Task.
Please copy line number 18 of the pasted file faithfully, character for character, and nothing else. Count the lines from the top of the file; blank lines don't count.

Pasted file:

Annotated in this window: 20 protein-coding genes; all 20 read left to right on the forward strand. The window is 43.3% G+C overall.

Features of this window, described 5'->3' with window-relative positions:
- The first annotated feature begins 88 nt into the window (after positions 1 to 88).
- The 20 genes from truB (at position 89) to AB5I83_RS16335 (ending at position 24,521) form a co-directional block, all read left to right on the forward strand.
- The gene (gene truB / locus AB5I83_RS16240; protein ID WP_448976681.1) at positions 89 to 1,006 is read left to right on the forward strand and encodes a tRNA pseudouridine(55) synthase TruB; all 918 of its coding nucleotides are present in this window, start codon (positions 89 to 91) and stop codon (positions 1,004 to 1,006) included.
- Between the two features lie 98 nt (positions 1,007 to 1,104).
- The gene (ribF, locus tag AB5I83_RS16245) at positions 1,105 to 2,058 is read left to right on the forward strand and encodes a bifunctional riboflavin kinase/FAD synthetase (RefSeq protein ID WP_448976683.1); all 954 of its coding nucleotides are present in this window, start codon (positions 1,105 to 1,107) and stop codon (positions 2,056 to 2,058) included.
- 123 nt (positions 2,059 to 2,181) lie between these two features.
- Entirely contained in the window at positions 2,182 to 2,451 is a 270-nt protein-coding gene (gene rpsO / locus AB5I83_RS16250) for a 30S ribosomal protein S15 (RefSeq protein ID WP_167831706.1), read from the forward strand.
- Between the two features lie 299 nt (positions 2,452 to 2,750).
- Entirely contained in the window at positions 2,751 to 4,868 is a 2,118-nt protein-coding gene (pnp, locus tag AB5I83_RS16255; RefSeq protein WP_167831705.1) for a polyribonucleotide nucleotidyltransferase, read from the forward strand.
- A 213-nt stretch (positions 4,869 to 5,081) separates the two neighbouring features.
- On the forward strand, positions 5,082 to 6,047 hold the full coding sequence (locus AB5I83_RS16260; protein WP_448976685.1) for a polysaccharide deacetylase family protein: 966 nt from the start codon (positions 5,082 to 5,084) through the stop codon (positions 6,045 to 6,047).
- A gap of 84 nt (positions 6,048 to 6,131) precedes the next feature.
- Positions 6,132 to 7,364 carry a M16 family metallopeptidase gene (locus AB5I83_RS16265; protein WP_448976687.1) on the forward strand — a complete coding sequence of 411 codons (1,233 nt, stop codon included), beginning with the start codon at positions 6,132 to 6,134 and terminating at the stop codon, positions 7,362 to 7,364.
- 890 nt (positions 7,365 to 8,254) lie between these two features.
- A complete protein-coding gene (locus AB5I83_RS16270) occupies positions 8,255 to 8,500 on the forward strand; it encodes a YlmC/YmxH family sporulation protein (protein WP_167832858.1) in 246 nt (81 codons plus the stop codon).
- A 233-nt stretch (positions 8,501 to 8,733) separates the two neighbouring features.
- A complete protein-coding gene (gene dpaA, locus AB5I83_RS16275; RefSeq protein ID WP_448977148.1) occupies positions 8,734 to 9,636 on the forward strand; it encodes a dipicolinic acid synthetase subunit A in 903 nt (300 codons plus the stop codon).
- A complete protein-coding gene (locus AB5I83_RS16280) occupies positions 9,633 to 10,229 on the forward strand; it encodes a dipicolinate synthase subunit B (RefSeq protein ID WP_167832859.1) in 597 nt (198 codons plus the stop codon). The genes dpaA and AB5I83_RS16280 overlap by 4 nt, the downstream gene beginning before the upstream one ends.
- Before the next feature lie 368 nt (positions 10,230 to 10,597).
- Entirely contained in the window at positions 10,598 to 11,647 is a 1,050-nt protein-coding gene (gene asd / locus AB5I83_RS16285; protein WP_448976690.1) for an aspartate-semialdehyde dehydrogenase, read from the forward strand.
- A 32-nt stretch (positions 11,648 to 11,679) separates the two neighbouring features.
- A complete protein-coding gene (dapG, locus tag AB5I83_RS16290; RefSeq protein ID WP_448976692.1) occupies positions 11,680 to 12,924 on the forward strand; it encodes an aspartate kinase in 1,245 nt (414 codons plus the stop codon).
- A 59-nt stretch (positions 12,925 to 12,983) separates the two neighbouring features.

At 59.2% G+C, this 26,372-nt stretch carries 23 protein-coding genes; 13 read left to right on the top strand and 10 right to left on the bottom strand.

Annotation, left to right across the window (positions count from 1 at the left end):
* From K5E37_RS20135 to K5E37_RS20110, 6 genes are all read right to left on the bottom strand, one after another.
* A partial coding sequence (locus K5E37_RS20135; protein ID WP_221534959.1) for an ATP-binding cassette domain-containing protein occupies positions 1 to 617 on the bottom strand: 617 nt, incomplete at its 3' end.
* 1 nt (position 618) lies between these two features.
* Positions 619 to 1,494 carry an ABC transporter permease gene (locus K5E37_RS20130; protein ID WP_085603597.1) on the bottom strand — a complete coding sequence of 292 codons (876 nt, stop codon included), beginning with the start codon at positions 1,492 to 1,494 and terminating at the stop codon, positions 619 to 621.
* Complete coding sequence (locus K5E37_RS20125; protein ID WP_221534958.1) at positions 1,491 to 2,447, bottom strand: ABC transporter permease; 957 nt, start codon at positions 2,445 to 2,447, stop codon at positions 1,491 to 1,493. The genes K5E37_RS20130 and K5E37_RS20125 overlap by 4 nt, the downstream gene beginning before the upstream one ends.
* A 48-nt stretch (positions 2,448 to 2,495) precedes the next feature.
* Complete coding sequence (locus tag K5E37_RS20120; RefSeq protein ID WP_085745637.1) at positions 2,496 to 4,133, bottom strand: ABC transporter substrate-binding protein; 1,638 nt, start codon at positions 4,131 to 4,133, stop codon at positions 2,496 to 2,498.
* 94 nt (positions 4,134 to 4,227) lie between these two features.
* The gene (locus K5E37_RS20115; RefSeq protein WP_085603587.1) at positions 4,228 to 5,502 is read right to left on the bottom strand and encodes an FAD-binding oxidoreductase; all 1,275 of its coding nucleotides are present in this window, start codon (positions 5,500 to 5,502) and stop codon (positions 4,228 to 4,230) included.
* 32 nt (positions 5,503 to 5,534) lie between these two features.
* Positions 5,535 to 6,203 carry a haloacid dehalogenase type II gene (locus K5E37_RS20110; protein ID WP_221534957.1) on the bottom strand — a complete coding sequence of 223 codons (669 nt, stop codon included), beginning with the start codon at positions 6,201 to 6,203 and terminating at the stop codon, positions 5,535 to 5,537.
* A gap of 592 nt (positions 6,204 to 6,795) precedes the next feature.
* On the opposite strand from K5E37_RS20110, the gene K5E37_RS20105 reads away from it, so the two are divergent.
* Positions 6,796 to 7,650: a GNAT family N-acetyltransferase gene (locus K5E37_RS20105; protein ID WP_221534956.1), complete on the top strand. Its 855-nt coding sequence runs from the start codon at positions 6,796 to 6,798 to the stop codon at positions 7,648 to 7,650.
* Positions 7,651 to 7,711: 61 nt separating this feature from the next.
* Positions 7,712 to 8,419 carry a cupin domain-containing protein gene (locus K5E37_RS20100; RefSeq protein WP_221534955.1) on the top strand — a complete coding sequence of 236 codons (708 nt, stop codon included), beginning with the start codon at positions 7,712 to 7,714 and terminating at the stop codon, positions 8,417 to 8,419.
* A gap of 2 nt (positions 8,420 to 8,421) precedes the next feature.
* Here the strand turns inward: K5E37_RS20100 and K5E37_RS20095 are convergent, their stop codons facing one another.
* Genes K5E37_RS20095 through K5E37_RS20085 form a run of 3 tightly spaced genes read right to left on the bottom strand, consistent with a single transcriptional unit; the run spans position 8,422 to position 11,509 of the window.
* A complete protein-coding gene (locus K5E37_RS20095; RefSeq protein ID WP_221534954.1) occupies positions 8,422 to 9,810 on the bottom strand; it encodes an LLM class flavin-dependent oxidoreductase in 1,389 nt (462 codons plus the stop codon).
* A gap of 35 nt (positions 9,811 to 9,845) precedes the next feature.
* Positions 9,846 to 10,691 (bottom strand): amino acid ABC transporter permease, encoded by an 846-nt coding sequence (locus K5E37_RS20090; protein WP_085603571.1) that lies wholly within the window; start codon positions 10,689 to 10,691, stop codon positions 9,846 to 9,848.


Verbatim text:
- A 233-nt stretch (positions 8,501 to 8,733) separates the two neighbouring features.